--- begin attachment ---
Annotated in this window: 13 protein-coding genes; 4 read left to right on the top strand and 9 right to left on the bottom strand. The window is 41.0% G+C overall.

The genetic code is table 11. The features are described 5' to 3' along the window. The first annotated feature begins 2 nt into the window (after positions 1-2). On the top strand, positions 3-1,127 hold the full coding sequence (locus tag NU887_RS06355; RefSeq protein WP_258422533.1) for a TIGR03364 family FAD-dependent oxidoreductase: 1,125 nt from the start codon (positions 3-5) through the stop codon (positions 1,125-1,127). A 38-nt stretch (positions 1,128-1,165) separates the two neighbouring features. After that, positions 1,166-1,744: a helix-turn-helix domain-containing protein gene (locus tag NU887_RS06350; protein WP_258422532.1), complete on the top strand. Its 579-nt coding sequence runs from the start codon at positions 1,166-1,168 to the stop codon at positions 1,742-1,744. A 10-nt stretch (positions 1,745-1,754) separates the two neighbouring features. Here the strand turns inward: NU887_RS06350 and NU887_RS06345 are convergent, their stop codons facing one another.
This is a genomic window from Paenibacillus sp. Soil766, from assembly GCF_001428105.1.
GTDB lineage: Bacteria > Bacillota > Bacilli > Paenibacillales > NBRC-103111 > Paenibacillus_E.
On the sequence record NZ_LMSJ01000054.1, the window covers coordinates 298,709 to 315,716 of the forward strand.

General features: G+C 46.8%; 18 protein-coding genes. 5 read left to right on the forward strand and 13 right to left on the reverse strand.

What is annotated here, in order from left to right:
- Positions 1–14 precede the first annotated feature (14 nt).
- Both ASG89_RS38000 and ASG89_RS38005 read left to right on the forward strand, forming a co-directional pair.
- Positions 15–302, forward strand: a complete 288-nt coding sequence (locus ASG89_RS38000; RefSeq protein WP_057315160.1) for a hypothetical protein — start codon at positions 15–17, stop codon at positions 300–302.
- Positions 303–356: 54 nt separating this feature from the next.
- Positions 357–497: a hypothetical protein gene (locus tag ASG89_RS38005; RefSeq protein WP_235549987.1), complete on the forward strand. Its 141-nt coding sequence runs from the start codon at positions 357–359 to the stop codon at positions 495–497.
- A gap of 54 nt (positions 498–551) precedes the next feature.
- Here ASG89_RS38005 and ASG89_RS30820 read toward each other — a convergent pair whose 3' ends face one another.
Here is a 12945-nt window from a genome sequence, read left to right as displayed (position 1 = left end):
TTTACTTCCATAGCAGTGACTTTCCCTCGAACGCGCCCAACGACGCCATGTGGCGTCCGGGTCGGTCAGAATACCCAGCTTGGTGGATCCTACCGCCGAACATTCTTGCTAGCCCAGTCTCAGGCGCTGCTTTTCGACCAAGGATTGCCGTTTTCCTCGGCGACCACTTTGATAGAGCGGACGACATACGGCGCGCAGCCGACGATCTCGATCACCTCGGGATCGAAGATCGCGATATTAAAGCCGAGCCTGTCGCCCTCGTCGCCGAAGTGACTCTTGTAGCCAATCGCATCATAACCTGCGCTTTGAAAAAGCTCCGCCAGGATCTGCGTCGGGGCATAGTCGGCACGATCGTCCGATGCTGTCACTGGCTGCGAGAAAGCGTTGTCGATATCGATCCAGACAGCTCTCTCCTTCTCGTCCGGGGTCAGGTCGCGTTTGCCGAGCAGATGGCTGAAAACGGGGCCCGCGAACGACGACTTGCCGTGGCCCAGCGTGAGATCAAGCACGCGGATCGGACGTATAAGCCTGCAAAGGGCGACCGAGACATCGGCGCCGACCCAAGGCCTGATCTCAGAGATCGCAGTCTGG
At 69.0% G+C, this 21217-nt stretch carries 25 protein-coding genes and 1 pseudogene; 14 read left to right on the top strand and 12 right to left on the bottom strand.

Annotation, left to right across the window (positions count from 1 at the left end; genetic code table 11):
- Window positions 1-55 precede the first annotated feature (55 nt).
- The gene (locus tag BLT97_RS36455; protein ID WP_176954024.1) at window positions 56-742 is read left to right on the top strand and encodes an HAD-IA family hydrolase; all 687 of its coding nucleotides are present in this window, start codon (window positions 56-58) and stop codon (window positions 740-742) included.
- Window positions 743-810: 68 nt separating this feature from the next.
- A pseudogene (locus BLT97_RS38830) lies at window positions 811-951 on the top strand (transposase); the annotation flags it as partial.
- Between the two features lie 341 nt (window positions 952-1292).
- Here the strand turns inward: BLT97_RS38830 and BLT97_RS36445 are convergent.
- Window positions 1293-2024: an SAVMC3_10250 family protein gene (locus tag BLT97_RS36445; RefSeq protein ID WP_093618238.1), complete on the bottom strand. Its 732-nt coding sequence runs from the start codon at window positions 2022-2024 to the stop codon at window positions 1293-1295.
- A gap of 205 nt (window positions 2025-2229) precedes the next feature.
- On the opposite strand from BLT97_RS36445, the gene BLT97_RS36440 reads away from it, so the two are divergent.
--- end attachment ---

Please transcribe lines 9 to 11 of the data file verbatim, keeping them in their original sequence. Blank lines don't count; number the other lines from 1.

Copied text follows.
- Both ASG89_RS38000 and ASG89_RS38005 read left to right on the forward strand, forming a co-directional pair.
- Positions 15–302, forward strand: a complete 288-nt coding sequence (locus ASG89_RS38000; RefSeq protein WP_057315160.1) for a hypothetical protein — start codon at positions 15–17, stop codon at positions 300–302.
- Positions 303–356: 54 nt separating this feature from the next.